Torben G. Andersen, Ph.D.; Nicola Fusari, Ph.D.; Viktor Todorov, Ph.D.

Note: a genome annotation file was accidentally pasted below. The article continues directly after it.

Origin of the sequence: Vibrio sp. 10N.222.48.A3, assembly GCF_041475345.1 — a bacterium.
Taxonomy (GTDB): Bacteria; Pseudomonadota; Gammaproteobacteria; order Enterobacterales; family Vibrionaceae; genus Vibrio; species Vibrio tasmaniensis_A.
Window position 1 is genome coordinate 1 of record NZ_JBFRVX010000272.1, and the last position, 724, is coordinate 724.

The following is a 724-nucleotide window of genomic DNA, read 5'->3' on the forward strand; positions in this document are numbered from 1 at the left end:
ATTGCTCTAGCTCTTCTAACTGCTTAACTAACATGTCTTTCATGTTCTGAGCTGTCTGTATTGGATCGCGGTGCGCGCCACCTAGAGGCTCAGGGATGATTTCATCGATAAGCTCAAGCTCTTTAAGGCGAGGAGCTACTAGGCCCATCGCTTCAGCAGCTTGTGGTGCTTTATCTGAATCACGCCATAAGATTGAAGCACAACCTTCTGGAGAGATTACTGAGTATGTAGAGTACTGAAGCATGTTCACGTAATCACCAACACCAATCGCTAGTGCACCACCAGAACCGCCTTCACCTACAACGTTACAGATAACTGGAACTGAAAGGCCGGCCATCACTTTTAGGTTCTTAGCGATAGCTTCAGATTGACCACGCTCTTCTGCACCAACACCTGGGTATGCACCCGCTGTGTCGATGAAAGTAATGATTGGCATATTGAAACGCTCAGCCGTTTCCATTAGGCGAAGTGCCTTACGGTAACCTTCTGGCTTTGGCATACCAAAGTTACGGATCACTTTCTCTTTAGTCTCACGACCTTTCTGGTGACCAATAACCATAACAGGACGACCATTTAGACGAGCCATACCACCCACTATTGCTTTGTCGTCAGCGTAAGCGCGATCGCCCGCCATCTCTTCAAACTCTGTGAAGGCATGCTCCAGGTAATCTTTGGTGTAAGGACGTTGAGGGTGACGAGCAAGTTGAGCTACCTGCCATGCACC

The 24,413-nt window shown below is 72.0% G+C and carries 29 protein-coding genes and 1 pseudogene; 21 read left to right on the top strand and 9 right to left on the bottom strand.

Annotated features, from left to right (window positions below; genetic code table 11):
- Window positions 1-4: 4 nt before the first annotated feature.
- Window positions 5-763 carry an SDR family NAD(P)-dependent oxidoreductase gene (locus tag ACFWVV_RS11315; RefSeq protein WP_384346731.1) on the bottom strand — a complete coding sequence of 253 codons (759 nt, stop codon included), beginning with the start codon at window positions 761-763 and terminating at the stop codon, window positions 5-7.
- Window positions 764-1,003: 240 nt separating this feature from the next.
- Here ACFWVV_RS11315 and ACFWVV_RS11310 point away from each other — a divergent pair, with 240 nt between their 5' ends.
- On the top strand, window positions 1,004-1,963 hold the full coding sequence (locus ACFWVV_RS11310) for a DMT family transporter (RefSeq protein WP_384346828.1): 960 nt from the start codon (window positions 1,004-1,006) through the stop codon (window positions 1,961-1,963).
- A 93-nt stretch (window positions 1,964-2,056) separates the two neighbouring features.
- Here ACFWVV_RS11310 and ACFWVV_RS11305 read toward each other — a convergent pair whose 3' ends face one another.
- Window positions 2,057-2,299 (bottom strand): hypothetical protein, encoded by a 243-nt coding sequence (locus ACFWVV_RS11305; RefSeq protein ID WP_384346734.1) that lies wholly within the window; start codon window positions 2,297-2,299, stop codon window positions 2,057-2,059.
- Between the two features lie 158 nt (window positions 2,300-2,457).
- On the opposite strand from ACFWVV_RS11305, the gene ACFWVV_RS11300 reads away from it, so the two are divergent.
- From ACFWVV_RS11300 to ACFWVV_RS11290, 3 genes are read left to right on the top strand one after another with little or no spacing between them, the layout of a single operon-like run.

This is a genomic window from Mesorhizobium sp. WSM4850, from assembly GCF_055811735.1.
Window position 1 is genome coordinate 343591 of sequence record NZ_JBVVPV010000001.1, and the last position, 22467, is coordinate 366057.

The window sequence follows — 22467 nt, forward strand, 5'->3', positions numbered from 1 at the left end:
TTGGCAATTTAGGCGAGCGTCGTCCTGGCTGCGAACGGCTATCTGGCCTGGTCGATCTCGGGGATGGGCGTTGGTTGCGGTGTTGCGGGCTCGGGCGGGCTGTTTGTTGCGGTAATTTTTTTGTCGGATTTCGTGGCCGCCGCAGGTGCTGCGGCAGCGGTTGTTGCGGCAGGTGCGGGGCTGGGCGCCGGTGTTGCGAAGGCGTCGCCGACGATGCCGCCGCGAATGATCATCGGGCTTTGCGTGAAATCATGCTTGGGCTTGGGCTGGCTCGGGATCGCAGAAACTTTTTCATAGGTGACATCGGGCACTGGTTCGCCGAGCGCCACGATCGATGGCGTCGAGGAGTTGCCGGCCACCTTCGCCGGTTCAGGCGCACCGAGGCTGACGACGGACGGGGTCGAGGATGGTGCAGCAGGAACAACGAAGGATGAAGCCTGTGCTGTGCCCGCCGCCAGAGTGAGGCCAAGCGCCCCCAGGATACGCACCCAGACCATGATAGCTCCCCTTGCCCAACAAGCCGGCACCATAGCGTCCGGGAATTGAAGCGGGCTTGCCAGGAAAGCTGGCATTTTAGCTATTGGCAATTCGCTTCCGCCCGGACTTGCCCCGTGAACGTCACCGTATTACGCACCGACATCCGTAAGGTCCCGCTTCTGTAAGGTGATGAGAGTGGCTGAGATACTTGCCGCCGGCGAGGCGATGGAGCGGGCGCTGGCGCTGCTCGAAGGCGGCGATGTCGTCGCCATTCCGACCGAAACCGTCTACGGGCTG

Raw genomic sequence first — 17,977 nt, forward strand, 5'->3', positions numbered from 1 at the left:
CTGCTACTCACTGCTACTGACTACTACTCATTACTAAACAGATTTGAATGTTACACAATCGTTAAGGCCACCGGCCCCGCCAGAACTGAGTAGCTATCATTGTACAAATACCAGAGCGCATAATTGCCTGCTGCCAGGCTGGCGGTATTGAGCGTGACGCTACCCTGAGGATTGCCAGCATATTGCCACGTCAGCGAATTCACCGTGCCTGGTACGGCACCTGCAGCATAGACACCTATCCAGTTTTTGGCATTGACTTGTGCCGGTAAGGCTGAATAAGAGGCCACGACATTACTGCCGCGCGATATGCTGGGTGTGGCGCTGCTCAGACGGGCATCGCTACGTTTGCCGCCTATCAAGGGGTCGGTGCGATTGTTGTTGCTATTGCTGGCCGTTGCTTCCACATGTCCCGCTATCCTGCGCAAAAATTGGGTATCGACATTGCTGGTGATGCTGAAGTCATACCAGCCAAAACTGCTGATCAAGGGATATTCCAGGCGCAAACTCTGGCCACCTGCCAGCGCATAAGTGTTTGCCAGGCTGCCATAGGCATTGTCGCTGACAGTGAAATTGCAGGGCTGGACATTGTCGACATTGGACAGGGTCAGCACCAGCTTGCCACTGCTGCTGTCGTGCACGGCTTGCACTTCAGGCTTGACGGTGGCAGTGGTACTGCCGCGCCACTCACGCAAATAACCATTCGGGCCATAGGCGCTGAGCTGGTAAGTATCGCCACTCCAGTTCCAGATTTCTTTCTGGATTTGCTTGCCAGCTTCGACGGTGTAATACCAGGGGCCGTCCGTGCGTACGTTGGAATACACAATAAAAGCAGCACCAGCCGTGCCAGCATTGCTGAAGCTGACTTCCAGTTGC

We study the dynamic relation between aggregate stock market risks and risk premia via an exploration of the time series of equity-index option surfaces. The analysis is based on estimating a general parametric asset pricing model for the risk-neutral equity market dynamics using a panel of options on the S&P 500 index, while remaining fully nonparametric about the actual evolution of market risks. We find that the risk-neutral jump intensity, which controls the pricing of left tail risk, cannot be spanned by the market volatility (and its components), so an additional factor is required to account for its dynamics. This tail factor has no incremental predictive power for future equity return volatility or jumps beyond what is captured by the current and past level of volatility. In contrast, the novel factor is critical in predicting the future market excess returns over horizons up to one year, and it explains a large fraction of the future variance risk premium. We contrast our findings with those implied by structural asset pricing models that seek to rationalize the predictive power of option data. Relative to those studies, our findings suggest a wider wedge between the dynamics of equity market risks and the corresponding risk premia with the latter typically displaying a far more persistent reaction following market crises.